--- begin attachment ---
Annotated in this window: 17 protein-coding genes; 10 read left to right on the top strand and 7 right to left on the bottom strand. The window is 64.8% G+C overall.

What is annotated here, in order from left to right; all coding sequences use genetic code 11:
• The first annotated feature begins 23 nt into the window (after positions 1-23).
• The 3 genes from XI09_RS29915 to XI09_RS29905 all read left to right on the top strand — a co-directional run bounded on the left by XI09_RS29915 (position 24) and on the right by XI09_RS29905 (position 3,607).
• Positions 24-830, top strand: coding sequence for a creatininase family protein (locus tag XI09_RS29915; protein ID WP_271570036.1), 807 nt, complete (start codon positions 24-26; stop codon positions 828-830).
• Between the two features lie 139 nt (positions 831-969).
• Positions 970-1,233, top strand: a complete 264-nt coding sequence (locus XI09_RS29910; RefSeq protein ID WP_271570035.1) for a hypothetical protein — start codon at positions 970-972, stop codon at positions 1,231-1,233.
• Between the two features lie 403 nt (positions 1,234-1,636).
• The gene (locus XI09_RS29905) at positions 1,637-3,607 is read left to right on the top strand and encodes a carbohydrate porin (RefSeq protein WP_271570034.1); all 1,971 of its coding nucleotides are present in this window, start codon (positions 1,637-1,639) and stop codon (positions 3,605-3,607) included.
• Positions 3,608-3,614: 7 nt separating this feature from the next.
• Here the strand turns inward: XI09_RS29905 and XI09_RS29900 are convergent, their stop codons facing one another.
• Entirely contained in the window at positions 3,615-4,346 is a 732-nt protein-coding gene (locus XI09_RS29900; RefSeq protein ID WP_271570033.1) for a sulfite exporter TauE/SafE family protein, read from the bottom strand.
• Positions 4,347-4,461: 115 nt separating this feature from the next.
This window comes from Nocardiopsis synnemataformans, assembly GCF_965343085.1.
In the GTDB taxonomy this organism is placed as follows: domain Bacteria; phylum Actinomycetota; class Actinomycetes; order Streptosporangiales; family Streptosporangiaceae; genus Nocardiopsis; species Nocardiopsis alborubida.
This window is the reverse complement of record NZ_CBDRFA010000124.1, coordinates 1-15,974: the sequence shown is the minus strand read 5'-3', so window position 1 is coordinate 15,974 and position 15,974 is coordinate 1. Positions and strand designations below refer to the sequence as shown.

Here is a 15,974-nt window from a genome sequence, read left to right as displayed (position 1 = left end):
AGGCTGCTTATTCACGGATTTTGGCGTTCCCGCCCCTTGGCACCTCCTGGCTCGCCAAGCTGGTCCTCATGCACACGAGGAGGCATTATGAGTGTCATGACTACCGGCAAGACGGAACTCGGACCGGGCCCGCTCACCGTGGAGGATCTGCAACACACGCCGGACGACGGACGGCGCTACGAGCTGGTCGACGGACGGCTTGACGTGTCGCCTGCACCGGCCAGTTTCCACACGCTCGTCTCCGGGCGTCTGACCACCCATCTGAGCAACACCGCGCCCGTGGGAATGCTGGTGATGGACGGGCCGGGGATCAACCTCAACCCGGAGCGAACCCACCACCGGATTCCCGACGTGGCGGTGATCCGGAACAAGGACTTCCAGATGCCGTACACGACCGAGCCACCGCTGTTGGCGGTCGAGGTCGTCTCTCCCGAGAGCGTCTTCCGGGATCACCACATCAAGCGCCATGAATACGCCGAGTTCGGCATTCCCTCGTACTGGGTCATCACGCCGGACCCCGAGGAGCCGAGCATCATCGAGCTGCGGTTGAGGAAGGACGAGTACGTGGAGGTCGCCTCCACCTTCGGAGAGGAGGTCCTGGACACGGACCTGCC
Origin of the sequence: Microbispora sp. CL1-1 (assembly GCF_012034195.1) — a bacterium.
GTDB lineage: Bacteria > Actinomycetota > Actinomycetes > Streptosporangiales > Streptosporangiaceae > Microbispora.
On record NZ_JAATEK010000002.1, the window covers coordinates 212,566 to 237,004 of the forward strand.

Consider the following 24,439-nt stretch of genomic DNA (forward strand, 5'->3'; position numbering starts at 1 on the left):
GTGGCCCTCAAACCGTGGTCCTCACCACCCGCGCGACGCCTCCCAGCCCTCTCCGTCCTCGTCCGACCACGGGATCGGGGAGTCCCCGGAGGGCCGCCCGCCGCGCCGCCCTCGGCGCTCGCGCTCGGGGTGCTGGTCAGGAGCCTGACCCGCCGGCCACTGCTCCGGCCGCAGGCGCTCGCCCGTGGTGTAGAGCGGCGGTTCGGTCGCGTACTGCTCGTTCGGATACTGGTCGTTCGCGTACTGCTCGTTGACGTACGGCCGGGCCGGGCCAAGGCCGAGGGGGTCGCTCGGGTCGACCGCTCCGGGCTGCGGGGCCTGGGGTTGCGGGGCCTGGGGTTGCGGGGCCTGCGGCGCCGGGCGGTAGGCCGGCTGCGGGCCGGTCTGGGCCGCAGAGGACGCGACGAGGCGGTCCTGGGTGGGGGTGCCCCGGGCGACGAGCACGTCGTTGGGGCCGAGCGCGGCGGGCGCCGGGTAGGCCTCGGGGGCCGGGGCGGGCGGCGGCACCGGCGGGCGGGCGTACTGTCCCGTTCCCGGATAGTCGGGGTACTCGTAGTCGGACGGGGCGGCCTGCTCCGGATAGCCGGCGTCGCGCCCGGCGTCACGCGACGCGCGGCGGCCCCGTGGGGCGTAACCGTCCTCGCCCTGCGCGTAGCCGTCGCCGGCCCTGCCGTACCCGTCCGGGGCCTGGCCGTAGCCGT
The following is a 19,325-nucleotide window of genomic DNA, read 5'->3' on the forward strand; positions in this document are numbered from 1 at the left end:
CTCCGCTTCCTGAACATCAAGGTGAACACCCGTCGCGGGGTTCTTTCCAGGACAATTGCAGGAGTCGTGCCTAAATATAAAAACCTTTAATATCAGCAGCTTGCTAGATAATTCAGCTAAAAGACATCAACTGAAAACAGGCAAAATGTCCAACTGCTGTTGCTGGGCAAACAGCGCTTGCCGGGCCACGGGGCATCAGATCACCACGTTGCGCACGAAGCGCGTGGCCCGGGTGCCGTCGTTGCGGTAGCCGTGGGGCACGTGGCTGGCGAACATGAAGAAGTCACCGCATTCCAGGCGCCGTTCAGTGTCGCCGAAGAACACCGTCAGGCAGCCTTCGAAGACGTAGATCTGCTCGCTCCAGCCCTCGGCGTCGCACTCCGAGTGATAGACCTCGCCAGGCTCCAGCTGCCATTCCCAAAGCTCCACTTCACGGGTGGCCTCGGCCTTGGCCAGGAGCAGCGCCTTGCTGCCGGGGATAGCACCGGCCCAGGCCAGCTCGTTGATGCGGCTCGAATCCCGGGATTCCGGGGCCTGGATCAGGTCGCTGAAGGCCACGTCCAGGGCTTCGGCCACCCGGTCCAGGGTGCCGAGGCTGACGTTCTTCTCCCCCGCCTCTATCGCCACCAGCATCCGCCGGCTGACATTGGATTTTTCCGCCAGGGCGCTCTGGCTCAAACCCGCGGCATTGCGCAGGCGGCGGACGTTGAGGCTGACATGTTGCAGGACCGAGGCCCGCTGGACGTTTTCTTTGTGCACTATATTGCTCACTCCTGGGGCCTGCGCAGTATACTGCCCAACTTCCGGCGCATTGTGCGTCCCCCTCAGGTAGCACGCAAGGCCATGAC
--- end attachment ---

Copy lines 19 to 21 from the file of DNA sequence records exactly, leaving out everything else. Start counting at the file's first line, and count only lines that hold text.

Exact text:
Origin of the sequence: Microbispora sp. CL1-1 (assembly GCF_012034195.1) — a bacterium.
GTDB lineage: Bacteria > Actinomycetota > Actinomycetes > Streptosporangiales > Streptosporangiaceae > Microbispora.
On record NZ_JAATEK010000002.1, the window covers coordinates 212,566 to 237,004 of the forward strand.